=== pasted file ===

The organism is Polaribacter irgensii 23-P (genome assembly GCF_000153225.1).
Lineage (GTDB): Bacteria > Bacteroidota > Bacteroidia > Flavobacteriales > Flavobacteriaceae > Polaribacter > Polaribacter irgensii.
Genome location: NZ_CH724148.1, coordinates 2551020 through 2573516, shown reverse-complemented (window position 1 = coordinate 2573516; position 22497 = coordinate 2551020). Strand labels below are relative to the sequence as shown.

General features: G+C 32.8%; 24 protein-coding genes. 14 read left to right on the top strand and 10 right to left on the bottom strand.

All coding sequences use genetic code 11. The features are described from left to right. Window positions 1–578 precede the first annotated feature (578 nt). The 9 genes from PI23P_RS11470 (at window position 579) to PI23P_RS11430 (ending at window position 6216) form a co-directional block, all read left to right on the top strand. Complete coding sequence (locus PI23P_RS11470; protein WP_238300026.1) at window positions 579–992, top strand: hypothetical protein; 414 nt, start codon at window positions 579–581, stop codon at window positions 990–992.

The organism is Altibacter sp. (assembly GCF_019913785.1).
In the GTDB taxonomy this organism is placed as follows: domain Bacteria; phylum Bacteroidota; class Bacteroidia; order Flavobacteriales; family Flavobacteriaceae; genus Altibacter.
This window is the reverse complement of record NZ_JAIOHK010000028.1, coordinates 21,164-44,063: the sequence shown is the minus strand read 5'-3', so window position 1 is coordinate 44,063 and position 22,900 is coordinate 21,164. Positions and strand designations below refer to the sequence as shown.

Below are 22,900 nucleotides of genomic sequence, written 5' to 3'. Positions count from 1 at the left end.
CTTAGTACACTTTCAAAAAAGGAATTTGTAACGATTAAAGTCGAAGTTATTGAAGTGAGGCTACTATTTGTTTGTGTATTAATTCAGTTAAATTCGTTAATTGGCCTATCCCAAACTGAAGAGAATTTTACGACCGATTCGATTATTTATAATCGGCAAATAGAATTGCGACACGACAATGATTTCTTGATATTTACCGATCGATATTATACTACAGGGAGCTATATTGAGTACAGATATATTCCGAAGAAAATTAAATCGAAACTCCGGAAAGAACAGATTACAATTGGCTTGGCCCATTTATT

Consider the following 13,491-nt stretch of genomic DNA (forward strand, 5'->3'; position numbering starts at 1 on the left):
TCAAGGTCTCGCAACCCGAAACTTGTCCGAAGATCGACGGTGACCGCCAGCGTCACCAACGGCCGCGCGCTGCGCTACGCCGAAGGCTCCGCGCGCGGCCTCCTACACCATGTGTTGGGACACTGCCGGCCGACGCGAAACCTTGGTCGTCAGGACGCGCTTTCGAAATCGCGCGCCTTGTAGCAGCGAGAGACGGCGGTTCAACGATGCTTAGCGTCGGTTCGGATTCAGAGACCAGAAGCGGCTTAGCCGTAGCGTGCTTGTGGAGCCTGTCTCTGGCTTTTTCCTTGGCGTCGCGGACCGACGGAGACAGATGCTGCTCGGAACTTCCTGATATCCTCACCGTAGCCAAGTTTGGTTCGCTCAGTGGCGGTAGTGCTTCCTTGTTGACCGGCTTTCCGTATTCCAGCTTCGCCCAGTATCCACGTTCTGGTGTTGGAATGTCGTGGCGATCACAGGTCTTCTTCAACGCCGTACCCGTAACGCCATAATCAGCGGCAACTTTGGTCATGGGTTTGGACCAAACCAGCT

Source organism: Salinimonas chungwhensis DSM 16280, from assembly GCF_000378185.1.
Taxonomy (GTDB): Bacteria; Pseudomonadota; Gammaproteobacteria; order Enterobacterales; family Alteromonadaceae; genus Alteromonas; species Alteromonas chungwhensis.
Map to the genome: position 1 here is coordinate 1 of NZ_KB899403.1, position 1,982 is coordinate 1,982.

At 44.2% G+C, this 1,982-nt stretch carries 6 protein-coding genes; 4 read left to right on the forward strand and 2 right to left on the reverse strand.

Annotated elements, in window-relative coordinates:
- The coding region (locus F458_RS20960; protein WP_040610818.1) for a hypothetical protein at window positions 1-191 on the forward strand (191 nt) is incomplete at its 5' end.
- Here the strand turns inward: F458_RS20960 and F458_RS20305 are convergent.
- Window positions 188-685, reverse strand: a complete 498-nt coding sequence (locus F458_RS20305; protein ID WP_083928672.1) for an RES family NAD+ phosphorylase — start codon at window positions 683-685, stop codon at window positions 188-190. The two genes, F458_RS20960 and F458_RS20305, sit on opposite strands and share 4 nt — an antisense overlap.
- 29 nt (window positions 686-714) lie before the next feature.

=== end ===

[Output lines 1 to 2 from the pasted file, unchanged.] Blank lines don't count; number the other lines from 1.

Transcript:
The organism is Polaribacter irgensii 23-P (genome assembly GCF_000153225.1).
Lineage (GTDB): Bacteria > Bacteroidota > Bacteroidia > Flavobacteriales > Flavobacteriaceae > Polaribacter > Polaribacter irgensii.